Following Mandisa Makubulo's example of the power of including customers from all backgrounds and abilities, I share four tools to build empathy when designing services.
Speaking with my connections – Czarina Sheikh Mathew and Michelle Spaul – we realised that successful automation of Customer Service has many facets. In this article, I will talk about IT considerations to give deliver an integrated service. Next week Michelle will look at project and process techniques to build a sustainable, compelling Customer Experience and the week after Czarina will tackle the importance of cultural change in your implementation.
Automated customer service is a method of customer support that is provided by an automated system such as a self-service solution, chatbot or other artificial intelligence solution, that’s the technology but what is the objective.
Automated customer service often comes along with the idea of multi-channel or omnichannel support meaning that you offer your customers multiple ways of contacting you such as telephone, email, online chat, mobile app etc. This strategy can reap great rewards for an organisation but it needs to be done correctly.
A bad example of automated Customer Service
We recently worked with a national company that has a conventional call centre, webchat, email and a mobile app.
The mobile app allowed customers to place orders but not amend or cancel them; to cancel or amend orders you either had to email them or call the contact centre. However, there was no way of calling them directly from the mobile app. Customers had to visit the website, get the phone number and then ring them and identify themselves again even though all of this information about the customer’s identity was available in the mobile app. This was a deeply frustrating and inefficient experience but also the company was missing numerous opportunities to provide excellent customer service.
A good example of automated Customer Service
A coffee shop is as “bricks and mortar” as it gets, but Starbucks pushed the boundaries by going digital as well and have produced an offer that is particularly attractive to time-starved coffee drinkers. The Starbucks app allows customers to browse the menu, order food and drinks in advance and view the estimated prep time.
Every time a customer pays with a Starbucks card – which can be accessed by the app, website or face to face in a Starbucks branch, rewards accumulate and all of the information gets updated in real-time across all channels. The app also allows customers to locate nearby stores and send gift cards to their friends via email or social media.
Which Experience Would You Prefer?
As a customer which of the two experiences would you prefer? The answer is fairly obvious. But also think of the effect that disjointed customer service has on the company’s employees. The employees of the first company described above were fed up with dealing with frustrated customers and disconnected systems that they had lost their job satisfaction.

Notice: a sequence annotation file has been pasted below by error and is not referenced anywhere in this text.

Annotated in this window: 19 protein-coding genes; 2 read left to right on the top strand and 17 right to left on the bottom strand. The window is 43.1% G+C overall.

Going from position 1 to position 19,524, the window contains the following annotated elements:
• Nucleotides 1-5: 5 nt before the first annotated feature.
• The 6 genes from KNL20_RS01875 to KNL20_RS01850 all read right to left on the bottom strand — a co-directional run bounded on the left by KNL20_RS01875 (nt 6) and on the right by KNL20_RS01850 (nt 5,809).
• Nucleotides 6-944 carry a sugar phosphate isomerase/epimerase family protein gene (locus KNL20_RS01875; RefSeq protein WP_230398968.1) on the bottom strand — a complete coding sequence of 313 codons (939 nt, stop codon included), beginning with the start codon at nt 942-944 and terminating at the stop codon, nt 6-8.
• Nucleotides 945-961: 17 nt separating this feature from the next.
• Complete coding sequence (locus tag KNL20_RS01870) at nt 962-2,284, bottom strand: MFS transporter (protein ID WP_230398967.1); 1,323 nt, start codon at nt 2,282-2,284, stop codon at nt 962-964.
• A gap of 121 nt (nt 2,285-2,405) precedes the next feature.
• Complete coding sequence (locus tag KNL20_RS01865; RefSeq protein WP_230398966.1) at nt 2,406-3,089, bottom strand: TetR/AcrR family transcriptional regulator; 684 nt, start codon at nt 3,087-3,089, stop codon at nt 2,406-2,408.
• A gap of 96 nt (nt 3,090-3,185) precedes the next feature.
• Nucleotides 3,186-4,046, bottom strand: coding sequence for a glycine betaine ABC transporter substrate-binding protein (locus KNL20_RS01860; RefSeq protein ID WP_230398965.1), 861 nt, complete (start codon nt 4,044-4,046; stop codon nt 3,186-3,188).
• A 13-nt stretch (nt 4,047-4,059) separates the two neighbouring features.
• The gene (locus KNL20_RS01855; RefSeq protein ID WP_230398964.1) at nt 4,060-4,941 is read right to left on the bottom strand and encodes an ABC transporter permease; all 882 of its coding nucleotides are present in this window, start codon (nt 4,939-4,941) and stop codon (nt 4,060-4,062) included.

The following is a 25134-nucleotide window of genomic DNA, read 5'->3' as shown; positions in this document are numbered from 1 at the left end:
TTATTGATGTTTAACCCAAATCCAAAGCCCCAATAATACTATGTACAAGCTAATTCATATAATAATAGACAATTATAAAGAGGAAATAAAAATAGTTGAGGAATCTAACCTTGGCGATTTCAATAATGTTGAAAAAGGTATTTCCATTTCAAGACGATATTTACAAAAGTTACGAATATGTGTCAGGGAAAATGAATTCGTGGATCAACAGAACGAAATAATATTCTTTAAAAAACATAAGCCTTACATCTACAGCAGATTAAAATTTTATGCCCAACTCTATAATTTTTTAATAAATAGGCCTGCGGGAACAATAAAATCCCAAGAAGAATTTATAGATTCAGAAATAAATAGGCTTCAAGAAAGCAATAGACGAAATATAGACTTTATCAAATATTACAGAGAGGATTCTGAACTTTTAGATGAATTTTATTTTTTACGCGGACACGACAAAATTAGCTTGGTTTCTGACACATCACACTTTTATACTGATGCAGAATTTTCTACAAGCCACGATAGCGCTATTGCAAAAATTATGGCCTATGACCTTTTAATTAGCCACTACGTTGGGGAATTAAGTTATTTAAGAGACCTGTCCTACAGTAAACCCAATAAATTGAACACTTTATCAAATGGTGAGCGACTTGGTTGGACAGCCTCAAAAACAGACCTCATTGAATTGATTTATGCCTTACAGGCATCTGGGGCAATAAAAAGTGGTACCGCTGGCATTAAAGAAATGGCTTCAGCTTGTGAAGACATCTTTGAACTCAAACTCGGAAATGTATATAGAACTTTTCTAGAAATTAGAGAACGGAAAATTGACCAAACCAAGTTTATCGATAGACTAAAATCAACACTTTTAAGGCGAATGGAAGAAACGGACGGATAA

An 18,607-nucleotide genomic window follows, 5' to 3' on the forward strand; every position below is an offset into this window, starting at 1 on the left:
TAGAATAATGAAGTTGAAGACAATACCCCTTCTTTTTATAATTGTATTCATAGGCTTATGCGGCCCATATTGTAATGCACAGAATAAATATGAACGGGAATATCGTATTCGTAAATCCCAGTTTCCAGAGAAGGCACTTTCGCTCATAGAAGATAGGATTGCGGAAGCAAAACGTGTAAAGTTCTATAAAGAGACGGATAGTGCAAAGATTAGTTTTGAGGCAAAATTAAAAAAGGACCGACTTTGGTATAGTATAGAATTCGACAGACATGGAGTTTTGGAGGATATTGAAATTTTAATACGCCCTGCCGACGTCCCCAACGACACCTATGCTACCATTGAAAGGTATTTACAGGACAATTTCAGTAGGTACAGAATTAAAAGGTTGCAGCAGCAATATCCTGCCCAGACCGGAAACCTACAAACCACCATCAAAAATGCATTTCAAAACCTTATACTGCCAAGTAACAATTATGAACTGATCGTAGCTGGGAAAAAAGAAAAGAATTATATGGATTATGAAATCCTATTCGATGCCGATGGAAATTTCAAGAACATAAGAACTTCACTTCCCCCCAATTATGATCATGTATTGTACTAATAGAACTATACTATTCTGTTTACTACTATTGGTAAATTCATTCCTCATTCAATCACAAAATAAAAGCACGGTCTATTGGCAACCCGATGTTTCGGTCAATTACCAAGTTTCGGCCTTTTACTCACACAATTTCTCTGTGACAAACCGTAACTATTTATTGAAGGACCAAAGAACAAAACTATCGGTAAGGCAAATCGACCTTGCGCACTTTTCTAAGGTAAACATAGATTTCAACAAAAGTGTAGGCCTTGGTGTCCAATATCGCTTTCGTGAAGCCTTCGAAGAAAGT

Essential components of customer service automation
Customer service automation requires a “single view” of the truth. You need a comprehensive view of your customers in one place so that you don’t end up requesting the same information from your customer’s repeatedly. This is the role of the Customer Relationship Management or CRM system but many companies, even large ones, don’t have that single view.
- Use technology to provide positive feedback. How many times have you contacted an organisation and had no idea whether they have seen your request and whether they are dealing with it? A good example of this is the food delivery app Uber Eats which provides regular updates on what is happening to your order and even alerts you when the driver is arriving with your food.
- Give your customers the ability to “change the channel”. Provide the customer with the ability to change from a webchat to talking to a person, to communicating via email. Having a record of customer interactions in one place allows this to be done seamlessly.
- Automation without coding. You can change the way your automation works without having to write code. Customer service environments can evolve very quickly and you need to be able to evolve without waiting for somebody to write or adapt code.
- The key to any automation is to automate the right things in the right way. Automate processes to make it easy to engage with your customers rather than automating processes to make it easy for you. Remember don’t just automate what you do today.
There is a range of automation software solutions. Your first impression of the processes that should be automated and how that automation should work is very likely to be wrong. It is critical to carry out extensive user testing and to choose a software solution that can easily adapt and grow with you.